Bird experts with Golden Gate Audubon Society
indicate the Western Bluebirds probably have chicks in the nest, too.
The pair was spotted several times in the past few days bringing food
back to the nest.
“The Western Bluebird’s return gives us hope that
we can bring back some of the native species that were once lost from
San Francisco,” said Elizabeth Murdock, executive director of the Golden
Gate Audubon Society. “We’re delighted to see restoration efforts pay
off—and to welcome the bluebirds back to San Francisco.”
Golden Gate Audubon and the Presidio Trust are also
working to restore habitat for the California Quail—the City bird whose
populations have dwindled from the hundreds to roughly 15 birds.
The bluebirds have found the Lobos Creek Valley,
one of the first restoration sights in the Presidio, to be suitable
habitat in which to nest and raise their young.
The nest is actually in a Monterey Cypress tree
which is in the forest on the edge of the restored area, according to
the Golden Gate Audubon Society. But it is this restored native habitat
which provides the primary food source for the birds. Typically, these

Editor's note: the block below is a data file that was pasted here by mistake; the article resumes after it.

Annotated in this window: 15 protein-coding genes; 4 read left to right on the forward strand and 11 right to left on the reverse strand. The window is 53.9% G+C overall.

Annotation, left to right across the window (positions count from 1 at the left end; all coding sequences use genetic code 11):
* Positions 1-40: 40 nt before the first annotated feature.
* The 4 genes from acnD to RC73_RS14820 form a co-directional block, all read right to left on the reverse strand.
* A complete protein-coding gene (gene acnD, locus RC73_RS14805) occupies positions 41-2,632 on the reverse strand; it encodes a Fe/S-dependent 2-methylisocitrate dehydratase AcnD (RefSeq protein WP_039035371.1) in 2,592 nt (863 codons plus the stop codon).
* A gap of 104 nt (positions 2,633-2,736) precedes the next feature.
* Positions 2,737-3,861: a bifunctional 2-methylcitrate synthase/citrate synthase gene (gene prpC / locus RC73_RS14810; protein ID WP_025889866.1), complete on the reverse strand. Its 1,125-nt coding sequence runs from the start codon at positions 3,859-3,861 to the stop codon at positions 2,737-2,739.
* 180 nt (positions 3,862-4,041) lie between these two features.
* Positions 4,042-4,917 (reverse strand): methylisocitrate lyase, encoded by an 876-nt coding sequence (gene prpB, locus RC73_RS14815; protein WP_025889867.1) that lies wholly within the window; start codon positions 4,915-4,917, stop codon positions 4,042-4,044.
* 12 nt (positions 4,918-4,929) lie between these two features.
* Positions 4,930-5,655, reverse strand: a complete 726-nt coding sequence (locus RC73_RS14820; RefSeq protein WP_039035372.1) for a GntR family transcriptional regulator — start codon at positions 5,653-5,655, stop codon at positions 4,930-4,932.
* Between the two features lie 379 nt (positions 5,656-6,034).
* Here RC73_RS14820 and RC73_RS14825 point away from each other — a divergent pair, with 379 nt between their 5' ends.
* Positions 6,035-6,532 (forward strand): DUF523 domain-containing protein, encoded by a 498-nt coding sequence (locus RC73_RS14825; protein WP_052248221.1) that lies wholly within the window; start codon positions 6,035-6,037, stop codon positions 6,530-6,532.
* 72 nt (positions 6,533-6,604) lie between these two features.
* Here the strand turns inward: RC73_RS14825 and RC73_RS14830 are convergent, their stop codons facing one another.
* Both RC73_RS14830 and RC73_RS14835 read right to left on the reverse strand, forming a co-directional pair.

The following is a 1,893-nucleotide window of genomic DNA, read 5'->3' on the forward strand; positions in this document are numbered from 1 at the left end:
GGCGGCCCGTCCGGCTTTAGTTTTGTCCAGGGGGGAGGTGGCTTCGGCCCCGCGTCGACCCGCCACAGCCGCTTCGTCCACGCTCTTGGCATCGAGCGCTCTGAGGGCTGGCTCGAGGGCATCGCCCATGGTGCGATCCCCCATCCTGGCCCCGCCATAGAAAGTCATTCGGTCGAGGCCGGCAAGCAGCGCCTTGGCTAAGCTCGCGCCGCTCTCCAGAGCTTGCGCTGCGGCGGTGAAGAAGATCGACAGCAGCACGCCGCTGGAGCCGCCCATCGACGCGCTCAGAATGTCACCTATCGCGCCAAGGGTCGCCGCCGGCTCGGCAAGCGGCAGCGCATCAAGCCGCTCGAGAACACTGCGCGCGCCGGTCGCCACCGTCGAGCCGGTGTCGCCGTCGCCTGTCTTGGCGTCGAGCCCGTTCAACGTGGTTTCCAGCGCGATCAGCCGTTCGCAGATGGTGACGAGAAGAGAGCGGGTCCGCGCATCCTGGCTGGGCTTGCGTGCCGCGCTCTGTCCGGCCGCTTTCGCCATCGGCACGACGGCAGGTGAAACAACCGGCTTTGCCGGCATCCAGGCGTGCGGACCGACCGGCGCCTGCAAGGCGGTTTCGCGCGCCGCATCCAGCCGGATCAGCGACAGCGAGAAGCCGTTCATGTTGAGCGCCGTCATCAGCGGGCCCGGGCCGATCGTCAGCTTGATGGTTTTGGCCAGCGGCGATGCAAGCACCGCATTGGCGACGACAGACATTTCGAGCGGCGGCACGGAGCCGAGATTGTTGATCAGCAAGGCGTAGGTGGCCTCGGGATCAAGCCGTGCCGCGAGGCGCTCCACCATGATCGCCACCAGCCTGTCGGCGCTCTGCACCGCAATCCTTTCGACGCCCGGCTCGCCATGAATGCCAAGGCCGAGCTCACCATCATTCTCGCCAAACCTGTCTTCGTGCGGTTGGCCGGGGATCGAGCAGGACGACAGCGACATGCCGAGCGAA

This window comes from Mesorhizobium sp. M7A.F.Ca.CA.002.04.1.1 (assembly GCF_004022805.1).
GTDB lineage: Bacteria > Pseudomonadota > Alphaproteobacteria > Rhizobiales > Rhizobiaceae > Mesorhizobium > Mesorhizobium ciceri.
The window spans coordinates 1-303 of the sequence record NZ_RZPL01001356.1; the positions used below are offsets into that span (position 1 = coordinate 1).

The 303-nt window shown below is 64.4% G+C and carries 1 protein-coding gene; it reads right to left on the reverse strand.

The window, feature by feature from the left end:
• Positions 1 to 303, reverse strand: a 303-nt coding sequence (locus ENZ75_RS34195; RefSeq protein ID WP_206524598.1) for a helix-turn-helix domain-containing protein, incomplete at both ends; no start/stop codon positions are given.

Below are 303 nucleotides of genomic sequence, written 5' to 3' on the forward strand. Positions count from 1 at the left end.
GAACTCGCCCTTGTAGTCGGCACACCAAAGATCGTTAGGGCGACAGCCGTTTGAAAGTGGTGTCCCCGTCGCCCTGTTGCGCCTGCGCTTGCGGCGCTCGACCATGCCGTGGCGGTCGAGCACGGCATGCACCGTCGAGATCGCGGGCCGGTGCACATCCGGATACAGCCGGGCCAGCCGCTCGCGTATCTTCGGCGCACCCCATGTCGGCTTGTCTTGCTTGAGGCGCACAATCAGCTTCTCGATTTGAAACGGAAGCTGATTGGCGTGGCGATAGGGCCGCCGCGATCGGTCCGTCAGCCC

birds prefer coastal and interior grasslands.
It is not clear why the bluebirds left San
Francisco in the 1930s. The last known reference of a Western Bluebird
sighting in the City was reported in Golden Gate Audubon’s newsletter,
The Gull, on June 15, 1936.
The bluebirds are one of the early indications of
the potential for restorative success and the reversal of the decline of
many native species.
The Lobos Creek Valley has historical significance
as one of the last known habitats of the Xerces Blue Butterfly, a
species that became extinct in the 1940's.
Golden Gate Audubon is dedicated to protecting Bay
Area birds, other wildlife and their natural habitats. We conserve and
restore wildlife habitat, connect people of all ages and backgrounds
with the natural world, and educate and engage Bay Area residents in the
protection of our shared, local environment.